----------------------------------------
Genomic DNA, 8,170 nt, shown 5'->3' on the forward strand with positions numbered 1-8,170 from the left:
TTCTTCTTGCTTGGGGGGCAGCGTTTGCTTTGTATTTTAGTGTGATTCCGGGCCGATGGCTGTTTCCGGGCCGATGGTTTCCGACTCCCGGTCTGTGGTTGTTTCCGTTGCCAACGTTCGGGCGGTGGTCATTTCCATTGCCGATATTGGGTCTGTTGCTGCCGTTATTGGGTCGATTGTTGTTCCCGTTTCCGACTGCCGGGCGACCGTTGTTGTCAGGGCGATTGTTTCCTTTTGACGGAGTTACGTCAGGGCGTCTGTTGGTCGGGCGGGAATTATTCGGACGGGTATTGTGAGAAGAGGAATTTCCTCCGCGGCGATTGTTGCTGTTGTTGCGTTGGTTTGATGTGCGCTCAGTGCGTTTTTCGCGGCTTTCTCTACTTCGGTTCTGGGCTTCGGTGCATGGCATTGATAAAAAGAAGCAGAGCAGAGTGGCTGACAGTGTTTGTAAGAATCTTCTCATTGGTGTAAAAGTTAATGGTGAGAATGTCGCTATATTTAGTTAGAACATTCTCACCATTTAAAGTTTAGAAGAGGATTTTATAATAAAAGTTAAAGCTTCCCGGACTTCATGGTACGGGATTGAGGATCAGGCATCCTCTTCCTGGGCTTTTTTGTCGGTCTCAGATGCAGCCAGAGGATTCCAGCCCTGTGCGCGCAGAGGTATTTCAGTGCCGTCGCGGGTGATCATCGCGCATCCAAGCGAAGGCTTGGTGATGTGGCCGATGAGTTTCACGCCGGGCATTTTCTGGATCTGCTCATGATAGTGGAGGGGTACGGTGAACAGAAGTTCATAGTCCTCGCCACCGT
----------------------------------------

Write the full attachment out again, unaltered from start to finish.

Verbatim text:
Genomic DNA, 8,170 nt, shown 5'->3' on the forward strand with positions numbered 1-8,170 from the left:
TTCTTCTTGCTTGGGGGGCAGCGTTTGCTTTGTATTTTAGTGTGATTCCGGGCCGATGGCTGTTTCCGGGCCGATGGTTTCCGACTCCCGGTCTGTGGTTGTTTCCGTTGCCAACGTTCGGGCGGTGGTCATTTCCATTGCCGATATTGGGTCTGTTGCTGCCGTTATTGGGTCGATTGTTGTTCCCGTTTCCGACTGCCGGGCGACCGTTGTTGTCAGGGCGATTGTTTCCTTTTGACGGAGTTACGTCAGGGCGTCTGTTGGTCGGGCGGGAATTATTCGGACGGGTATTGTGAGAAGAGGAATTTCCTCCGCGGCGATTGTTGCTGTTGTTGCGTTGGTTTGATGTGCGCTCAGTGCGTTTTTCGCGGCTTTCTCTACTTCGGTTCTGGGCTTCGGTGCATGGCATTGATAAAAAGAAGCAGAGCAGAGTGGCTGACAGTGTTTGTAAGAATCTTCTCATTGGTGTAAAAGTTAATGGTGAGAATGTCGCTATATTTAGTTAGAACATTCTCACCATTTAAAGTTTAGAAGAGGATTTTATAATAAAAGTTAAAGCTTCCCGGACTTCATGGTACGGGATTGAGGATCAGGCATCCTCTTCCTGGGCTTTTTTGTCGGTCTCAGATGCAGCCAGAGGATTCCAGCCCTGTGCGCGCAGAGGTATTTCAGTGCCGTCGCGGGTGATCATCGCGCATCCAAGCGAAGGCTTGGTGATGTGGCCGATGAGTTTCACGCCGGGCATTTTCTGGATCTGCTCATGATAGTGGAGGGGTACGGTGAACAGAAGTTCATAGTCCTCGCCACCGT